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John tells the woman that he’s going to work soon. He asks her to fix some... (full context)
Chapter 7
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John Isidore is now alone in his apartment—Pris Stratton has just left. He goes to his... (full context)
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As he goes through his day, John listens to a radio show hosted by Buster Friendly, a famous and ubiquitous media personality.... (full context)
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John crosses paths with his boss, Hannibal Sloat. He tells Hannibal his theory about Friendly competing... (full context)
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John goes to meet with Mrs. Pilsen, the woman whose fake cat got sick, and explains... (full context)
Chapter 13
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John Isidore is driving his hovercraft from his job. At the apartment building where he lives,... (full context)
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Inside the apartment building, John tells Pris that he feels sorry for her, since she seems to have no friends.... (full context)
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John proceeds to cook dinner—peaches, cheese, bean curd, etc. As John works, Pris—much to John’s surprise—puts... (full context)
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...says, “It’s Roy and Irmgard. We got your card.” Pris quickly writes a note, telling John to go to the door at once to confirm these people’s identities. John opens the... (full context)
Chapter 14
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Roy and Irmgard have just entered John Isidore’s apartment. Roy, Pris, and Irmgard speak in private for a moment before addressing John.... (full context)
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John overhears Roy talking with Pris and Irmgard. Nervously, he tells Pris to do what Roy... (full context)
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Later in the day, John leads Pris to his TV room. He notices that Pris seems moody and frightened—Pris explains... (full context)
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...making it difficult for a bounty hunter to do his job. This mood will affect John, as well as the bounty hunter. John is impressed with Roy’s ingenuity. He tells Roy... (full context)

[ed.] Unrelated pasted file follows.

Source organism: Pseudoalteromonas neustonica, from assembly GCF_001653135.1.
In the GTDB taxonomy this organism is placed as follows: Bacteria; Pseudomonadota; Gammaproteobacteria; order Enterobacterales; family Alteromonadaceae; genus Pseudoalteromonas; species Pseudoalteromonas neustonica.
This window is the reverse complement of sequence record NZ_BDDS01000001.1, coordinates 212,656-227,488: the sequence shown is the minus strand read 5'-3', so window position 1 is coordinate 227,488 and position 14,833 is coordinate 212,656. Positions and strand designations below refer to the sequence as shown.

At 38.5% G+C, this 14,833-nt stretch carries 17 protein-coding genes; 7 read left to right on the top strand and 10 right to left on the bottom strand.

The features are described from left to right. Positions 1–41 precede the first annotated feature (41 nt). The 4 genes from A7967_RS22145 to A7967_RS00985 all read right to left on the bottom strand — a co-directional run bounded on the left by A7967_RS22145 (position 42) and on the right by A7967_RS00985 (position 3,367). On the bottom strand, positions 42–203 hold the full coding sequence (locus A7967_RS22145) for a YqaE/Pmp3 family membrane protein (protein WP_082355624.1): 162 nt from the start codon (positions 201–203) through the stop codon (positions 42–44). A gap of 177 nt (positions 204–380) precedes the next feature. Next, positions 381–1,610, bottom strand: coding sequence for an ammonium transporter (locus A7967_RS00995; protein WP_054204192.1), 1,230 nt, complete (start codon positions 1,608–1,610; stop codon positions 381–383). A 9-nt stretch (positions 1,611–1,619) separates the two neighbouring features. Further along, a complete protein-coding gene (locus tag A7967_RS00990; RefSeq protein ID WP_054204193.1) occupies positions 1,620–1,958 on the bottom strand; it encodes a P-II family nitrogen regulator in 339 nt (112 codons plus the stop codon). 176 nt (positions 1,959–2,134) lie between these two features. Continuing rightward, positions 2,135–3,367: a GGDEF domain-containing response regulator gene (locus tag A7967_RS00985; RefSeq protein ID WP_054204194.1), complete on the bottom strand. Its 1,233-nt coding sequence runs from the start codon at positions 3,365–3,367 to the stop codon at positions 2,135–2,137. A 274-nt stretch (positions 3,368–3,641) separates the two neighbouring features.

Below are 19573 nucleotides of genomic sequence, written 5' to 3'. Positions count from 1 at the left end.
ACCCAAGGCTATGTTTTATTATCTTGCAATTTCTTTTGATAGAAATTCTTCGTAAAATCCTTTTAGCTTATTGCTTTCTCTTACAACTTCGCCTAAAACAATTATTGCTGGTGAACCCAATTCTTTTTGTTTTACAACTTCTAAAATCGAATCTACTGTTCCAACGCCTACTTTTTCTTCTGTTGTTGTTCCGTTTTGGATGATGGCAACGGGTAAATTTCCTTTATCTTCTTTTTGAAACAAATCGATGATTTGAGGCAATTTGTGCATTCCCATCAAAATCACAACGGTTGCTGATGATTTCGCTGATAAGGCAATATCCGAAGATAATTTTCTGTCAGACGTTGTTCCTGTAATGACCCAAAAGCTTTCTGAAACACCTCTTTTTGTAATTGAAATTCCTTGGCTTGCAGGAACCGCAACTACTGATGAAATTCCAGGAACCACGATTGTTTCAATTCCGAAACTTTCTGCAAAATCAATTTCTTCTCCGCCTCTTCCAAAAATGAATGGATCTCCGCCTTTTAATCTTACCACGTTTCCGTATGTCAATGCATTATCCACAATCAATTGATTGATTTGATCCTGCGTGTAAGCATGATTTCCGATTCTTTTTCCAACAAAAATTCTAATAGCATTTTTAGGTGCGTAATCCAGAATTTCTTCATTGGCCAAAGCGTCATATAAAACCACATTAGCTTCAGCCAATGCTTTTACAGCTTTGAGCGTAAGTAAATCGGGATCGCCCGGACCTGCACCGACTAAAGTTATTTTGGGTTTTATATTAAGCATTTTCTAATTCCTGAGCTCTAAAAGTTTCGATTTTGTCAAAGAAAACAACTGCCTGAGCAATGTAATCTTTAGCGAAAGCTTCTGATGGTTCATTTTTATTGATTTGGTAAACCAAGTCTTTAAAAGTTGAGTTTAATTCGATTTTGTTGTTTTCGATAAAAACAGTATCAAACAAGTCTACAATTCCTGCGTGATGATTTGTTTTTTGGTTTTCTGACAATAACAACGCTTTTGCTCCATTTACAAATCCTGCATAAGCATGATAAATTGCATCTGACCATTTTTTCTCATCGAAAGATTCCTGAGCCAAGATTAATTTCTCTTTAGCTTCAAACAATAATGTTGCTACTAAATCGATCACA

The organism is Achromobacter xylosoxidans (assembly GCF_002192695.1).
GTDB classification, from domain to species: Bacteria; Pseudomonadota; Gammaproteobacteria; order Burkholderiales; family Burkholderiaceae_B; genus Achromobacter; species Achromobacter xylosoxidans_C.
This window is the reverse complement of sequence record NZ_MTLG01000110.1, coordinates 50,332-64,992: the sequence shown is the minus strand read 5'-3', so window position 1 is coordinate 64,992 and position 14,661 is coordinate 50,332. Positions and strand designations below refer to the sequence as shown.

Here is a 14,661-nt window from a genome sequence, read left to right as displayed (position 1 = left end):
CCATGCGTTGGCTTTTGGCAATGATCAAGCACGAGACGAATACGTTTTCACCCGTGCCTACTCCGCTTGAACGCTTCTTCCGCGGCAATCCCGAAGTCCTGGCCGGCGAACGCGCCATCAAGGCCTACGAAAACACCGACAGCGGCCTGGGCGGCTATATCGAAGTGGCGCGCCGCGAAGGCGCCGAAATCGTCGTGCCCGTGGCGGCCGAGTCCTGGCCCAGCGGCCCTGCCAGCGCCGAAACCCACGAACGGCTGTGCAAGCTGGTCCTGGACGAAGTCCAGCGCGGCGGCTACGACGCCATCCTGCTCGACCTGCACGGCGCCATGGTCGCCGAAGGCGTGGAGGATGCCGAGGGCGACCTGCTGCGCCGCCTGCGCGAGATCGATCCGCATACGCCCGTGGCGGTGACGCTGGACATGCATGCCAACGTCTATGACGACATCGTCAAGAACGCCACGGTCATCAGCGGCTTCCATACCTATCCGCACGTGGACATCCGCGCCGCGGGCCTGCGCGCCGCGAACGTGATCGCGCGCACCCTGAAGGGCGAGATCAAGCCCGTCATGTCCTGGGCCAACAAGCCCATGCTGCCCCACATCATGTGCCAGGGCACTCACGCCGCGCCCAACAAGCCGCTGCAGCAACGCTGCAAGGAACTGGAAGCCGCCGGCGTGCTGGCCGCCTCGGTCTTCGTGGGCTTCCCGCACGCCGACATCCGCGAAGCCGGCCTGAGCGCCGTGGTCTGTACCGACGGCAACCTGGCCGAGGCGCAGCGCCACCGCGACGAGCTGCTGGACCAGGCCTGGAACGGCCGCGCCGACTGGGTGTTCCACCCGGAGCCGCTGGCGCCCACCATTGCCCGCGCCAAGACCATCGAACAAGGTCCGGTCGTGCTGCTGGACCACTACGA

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Pris tells Roy that John will never turn them in. Even though he could get a large reward by going... (full context)
Chapter 15
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...Pris vote on whether or not to stay in the apartment. Roy votes to kill John. Irmgard votes to stay in the apartment. Finally, Pris votes to stay with John. She... (full context)
Chapter 18
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Back in John Isidore’s apartment, Pris and John are watching TV. Buster Friendly is about to make an... (full context)
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Buster Friendly begins his announcement. As John watches, he notices a spider crawling on the floor of the apartment. He picks up... (full context)
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John Isidore, who’s been listening to Buster Friendly and the androids, feels sick. He sees the... (full context)
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In his delirious depression, John has a vision in which he sees animals—donkeys, spiders, etc. He cries out for Mercer,... (full context)
Chapter 19
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John Isidore finds himself gripping the handles of the empathy box—he just had a profound vision.... (full context)
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John goes downstairs. There, he finds a strange man holding a flashlight (a man whom we... (full context)
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Inside the building, Rick turns off his flashlight. He recognizes that John, whom he calls “the chickenhead,” knows that Roy and his followers are androids. Suddenly, he... (full context)
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...he hears a woman’s voice from behind a door, asking, “Who is it?” Rick, imitating John’s stutter, says that it’s John, coming back from his job. The woman who called to... (full context)
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Rick turns and finds John Isidore crying. Rick’s only consolation to John is, “Don’t take it so hard.” Then he... (full context)
Chapter 20
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...him and tells him to get some rest. Rick hangs up the phone and bids John goodbye. Rick remembers what Mercer told him—all humans are guaranteed to “do wrong” during their... (full context)
Chapter 22
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...place a fake toad in the middle of the desert. He remembers the spider that John Isidore mentioned to him, and thinks that the spider was probably fake, too. But even... (full context)